TOKYO, Dec 22 (Reuters) - Japanese Prime Minister Shinzo Abe’s cabinet endorsed on Friday a record $860 billion spending budget for fiscal 2018, highlighting his greater emphasis on growth than austerity, with aggressive monetary stimulus keeping borrowing costs low.
The general-account budget spending for the next fiscal year starting April will total 97.7 trillion yen ($860 billion), the biggest amount ever and slightly higher than this year’s initial plan to spend 97.5 trillion yen, the Ministry of Finance said.
The budget got a boost from snowballing welfare spending to respond to a fast-ageing population and a record military outlay amid regional tensions related to North Korea. The spending demands strain the heaviest public debt burden in the industrialised world.
Failure to curb budget spending has cast doubt on Abe’s determination to back fiscal reform as he counts on growth to boost tax revenue to reduce new borrowing and on the Bank of Japan’s (BOJ) low-rate policy to curb the high cost of servicing mammoth public debt.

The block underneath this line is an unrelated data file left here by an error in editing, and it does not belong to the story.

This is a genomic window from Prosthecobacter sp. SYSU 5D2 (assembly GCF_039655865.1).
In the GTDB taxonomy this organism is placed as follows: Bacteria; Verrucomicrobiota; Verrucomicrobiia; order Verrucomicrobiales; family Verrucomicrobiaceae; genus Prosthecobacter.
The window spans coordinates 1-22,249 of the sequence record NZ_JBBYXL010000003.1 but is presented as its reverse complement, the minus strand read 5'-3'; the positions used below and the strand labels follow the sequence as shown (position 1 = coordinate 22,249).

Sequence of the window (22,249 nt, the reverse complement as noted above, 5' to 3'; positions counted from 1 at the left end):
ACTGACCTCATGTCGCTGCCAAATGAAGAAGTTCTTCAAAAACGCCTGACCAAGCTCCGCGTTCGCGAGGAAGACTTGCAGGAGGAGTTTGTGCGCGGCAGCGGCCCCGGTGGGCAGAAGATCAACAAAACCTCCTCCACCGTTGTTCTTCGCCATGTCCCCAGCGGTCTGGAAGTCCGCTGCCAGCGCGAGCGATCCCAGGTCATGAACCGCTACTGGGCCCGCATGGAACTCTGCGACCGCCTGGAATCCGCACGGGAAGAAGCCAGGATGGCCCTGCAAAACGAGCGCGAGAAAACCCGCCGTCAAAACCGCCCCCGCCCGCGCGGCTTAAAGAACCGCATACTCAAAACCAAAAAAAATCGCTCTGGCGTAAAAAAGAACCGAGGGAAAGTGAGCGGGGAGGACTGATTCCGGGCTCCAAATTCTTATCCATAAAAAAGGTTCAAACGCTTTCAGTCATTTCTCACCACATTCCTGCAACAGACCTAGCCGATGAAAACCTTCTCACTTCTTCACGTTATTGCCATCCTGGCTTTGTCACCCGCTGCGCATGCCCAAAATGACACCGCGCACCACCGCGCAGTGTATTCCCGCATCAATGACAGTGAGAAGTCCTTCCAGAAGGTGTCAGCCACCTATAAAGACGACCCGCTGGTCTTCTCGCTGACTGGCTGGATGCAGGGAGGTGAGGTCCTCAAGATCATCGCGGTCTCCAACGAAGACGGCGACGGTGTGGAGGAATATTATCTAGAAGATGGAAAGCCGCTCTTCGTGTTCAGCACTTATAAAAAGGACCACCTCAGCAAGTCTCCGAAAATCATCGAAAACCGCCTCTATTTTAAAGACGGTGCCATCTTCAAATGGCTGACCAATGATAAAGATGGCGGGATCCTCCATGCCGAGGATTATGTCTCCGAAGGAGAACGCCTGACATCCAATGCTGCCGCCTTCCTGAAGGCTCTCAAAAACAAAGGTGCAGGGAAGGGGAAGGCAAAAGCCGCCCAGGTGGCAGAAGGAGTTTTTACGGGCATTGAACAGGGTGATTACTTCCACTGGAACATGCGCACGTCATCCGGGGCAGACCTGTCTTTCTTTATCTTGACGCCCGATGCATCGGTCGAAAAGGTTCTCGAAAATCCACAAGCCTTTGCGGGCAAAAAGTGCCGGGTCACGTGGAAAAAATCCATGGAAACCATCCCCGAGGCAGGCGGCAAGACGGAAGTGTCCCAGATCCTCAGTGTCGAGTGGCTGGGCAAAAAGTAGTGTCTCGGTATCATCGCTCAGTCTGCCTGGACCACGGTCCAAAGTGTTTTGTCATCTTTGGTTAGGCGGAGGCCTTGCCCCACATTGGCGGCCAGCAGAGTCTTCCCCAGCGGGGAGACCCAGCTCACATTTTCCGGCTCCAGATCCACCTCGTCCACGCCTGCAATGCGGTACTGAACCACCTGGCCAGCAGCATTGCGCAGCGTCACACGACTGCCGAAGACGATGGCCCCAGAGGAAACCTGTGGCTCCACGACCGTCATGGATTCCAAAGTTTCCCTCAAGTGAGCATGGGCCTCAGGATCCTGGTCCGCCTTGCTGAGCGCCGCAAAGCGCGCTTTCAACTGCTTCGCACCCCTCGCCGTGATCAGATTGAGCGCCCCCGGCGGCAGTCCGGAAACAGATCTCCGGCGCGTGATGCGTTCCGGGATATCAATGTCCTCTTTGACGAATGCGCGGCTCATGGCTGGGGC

On top of next year’s budget, Abe’s cabinet approved on Friday an extra budget for this fiscal year, with additional spending of 2.7 trillion yen and extra bond issuance of 1.2 trillion yen to fund infrastructure projects.
Tax revenue for 2018/19 is estimated at 59.1 trillion yen, the highest since fiscal year 1991 during the asset bubble era, assuming the government’s rosy projections for real 1.8 percent and nominal 2.5 percent growth next fiscal year.
Hefty tax revenue allows for reductions in new bond issuance to 33.7 trillion yen, down from 34.4 trillion yen planned this year. That marks the eighth straight year of reductions, bringing the debt dependency ratio to a decade low of 34.5 percent.
To limit new bond issuance, the government will tap non-tax revenue of 4.9 trillion yen.
The government will trim debt-servicing costs to 23.3 trillion yen, from this year’s 23.5 trillion yen, as it kept assumed interest rates at a record low of 1.1 percent due to the BOJ’s negative rate policy.
Social security spending, the budget’s biggest item, will rise 500 billion yen to a record 33 trillion yen, in line with the government’s mid-term fiscal plan to limit rises in welfare outlays to 500 billion yen a year.
Defence spending hit a record 5.2 trillion yen, rising for a sixth straight year to counter regional tensions such as a mounting North Korean threat and growing Chinese strength.
Public works spending will rise for a sixth consecutive year to 6 trillion yen to develop infrastructure related to the distribution network, tourism and the 2020 Tokyo Olympic Games.
The budget figures are in line with Reuters’ report on Saturday.
($1 = 113.5100 yen)
Reporting by Tetsushi Kajimoto; Editing by Jacqueline Wong